MONROVIA, Monsterrado â€“ On Saturday, the government announced a new loan financing agreement with a private Burkina Faso construction company, EBOMAF, to construct several roads in the country.
The Executive Mansion said President George Weah had submitted the pre-financing loan agreement to the legislature for ratification. The loan is worth US$426 million and will be redeemable after 15 years with a five-year grace period and a 10-year interest only on payment.
According to the release, the loan, when ratified will be used for the construction of 256.2 kilometers of paved roads and bridges in Monrovia and major corridors of the interior of the country. They include an elevated road from Sinkor to Kesselly Boulevard, Zwedru to Greenville, Toeâ€™s Town to the Ivorian Border, and Tappita to Zwedru.
â€œGroup EBOMAF will begin pre-financing the road project within three months after the agreement is ratified,â€ the release also noted.
However, the announcement of the loan will be overshadowed by perceptions of impropriety, after it was revealed that EBOMAFâ€™s president and CEO, Mahamadou Bonkoungou, had loaned a private jet to Weah for his use in international travels.
The president had initially failed to disclose the source of the plane, leaving the public confused about how he had gained access to it. There were also concerns that Weah may have been provided the plane in exchange for some unknown concessions.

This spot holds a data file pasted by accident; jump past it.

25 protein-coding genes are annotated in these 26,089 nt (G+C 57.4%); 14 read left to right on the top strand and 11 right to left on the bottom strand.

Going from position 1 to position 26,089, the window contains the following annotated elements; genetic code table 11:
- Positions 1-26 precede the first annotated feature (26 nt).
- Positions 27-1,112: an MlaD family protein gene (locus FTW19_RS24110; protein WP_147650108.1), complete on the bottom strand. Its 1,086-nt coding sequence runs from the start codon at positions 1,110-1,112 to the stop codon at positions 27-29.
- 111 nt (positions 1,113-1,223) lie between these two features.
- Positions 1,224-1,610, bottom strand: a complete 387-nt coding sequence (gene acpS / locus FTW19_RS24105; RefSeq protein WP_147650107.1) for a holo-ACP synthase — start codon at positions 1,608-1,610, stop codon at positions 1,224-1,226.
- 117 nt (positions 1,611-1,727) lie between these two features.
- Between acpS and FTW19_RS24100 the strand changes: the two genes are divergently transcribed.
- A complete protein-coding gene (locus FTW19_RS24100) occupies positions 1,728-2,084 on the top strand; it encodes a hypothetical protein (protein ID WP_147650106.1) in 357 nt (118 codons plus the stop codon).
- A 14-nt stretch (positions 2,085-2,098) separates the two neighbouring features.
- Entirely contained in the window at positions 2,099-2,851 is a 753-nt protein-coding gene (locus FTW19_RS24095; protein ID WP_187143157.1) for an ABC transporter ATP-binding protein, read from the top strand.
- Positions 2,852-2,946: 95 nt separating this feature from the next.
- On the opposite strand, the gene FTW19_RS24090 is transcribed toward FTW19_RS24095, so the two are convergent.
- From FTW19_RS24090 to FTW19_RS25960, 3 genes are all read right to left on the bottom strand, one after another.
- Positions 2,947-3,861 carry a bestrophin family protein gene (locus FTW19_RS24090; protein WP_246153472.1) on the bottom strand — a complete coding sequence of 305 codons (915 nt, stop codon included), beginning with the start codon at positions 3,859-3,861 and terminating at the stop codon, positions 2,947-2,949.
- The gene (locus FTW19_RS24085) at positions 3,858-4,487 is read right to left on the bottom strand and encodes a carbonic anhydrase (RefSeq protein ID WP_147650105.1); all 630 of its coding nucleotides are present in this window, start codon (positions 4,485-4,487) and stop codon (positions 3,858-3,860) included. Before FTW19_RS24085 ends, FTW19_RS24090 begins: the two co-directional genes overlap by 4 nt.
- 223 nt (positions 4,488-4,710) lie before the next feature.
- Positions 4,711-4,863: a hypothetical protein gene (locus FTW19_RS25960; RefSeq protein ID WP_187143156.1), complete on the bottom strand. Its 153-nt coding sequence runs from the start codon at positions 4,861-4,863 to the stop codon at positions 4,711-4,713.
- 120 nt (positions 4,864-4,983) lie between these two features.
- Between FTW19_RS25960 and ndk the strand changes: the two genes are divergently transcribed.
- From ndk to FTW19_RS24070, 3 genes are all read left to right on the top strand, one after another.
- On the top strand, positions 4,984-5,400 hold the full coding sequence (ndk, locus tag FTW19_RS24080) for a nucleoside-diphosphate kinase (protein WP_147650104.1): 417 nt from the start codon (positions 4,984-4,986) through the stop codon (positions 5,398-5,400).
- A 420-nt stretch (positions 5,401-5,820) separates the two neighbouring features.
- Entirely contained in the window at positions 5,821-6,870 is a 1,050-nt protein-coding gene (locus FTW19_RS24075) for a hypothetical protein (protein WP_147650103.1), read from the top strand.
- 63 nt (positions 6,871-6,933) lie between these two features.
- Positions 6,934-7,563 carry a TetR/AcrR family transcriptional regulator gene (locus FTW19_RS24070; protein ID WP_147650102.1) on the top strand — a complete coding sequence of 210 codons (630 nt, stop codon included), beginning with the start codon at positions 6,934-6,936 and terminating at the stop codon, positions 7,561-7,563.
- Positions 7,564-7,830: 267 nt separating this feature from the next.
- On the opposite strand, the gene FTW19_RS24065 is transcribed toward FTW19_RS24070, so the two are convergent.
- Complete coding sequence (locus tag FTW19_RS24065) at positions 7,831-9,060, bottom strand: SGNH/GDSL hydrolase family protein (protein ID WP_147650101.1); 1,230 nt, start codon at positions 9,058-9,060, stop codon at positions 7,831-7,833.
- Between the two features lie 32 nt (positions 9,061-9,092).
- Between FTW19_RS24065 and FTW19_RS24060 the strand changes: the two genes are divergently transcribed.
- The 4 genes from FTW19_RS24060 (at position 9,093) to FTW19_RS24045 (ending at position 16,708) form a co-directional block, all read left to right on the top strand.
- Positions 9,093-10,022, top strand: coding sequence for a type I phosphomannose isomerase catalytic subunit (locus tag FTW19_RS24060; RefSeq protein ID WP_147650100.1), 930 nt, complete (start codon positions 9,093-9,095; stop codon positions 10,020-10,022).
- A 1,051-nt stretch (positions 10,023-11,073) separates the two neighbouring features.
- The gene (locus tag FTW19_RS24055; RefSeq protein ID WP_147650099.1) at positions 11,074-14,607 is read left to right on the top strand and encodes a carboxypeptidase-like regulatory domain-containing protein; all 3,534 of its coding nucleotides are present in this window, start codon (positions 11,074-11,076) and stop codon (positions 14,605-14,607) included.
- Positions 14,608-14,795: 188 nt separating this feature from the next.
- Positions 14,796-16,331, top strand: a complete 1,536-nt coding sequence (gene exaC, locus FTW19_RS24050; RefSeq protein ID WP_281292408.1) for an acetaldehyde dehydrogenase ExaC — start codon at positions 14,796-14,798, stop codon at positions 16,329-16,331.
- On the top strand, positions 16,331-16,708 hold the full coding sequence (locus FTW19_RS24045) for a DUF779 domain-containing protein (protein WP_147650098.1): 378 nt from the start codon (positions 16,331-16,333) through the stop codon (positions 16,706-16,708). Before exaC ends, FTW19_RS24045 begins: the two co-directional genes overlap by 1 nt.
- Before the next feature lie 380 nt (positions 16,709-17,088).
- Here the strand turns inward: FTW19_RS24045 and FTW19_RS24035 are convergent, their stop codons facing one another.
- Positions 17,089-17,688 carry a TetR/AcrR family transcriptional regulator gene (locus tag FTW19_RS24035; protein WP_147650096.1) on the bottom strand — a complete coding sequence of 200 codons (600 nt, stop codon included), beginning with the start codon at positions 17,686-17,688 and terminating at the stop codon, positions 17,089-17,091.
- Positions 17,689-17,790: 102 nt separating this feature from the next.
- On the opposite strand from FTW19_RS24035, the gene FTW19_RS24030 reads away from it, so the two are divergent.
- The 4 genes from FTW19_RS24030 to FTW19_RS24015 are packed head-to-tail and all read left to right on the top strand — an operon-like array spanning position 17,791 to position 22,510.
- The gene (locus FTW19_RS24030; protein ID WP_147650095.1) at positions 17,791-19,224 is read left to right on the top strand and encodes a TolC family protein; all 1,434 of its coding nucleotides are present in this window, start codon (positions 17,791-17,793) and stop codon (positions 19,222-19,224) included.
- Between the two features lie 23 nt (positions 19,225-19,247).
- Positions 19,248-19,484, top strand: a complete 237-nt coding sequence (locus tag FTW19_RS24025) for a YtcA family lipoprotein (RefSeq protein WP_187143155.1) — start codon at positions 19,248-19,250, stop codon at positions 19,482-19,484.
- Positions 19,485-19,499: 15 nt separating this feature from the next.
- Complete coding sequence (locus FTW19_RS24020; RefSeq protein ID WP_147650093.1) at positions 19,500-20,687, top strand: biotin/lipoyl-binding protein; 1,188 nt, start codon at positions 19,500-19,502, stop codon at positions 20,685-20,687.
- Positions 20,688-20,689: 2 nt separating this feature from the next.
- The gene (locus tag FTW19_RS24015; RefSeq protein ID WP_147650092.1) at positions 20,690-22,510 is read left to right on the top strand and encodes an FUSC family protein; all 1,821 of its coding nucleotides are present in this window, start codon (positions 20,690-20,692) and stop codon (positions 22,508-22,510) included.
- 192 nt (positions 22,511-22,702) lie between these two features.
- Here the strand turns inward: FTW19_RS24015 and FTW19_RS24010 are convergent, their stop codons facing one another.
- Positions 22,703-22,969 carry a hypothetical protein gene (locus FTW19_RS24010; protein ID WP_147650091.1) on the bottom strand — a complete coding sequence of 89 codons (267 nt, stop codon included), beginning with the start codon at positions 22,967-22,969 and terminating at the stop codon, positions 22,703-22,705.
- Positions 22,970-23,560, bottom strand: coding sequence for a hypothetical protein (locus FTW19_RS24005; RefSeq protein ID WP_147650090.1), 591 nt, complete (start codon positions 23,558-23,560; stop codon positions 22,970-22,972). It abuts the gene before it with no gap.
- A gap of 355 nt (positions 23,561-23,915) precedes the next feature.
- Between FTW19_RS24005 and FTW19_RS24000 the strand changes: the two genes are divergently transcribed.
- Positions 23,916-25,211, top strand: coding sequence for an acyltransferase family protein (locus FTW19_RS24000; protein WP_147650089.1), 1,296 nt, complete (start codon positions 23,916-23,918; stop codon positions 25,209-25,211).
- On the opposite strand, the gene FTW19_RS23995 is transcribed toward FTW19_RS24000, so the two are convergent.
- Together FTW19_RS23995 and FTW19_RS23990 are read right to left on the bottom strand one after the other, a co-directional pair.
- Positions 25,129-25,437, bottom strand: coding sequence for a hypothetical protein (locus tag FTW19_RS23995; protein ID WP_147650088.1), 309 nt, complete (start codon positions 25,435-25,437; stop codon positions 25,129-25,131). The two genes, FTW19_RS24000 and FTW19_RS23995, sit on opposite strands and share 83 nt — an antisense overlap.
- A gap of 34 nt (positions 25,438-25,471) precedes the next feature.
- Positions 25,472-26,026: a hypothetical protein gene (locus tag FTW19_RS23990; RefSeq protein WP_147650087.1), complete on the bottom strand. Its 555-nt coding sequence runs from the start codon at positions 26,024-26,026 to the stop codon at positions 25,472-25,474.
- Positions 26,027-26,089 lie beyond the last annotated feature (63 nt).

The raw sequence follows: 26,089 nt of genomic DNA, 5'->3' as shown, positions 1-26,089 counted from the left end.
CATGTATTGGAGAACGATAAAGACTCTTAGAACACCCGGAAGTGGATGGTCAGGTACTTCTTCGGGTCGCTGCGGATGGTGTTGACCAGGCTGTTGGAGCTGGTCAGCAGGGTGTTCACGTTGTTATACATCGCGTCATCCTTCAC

EBOMAFâ€™s president, Bonkoungou, recently confirmed to the West Africa Democracy Radio in Senegal that he offered his private jet to President George Weah to facilitate his foreign travels.
Bonkoungou told WADR in the interview that the plane was offered at no cost to Weah, as they both were friends. He also clarified his offer had no intention of gaining favor to win road construction contracts in Liberia.
â€œMr. Bonkoungou does not need planes to build road. Building roads is the main activity of the EBOMAF group and it has nothing to do with the friendship between Weah and us,â€ he noted.
The loan agreement appears similar to another one worth US$536 million and negotiated by the president to construct a coastal highway to southeast Liberia, although the EBOMAF loan has a much higher interest rate, at 6.5 percent compared with 1.46 percent.
Featured photo by Gbatemah Senah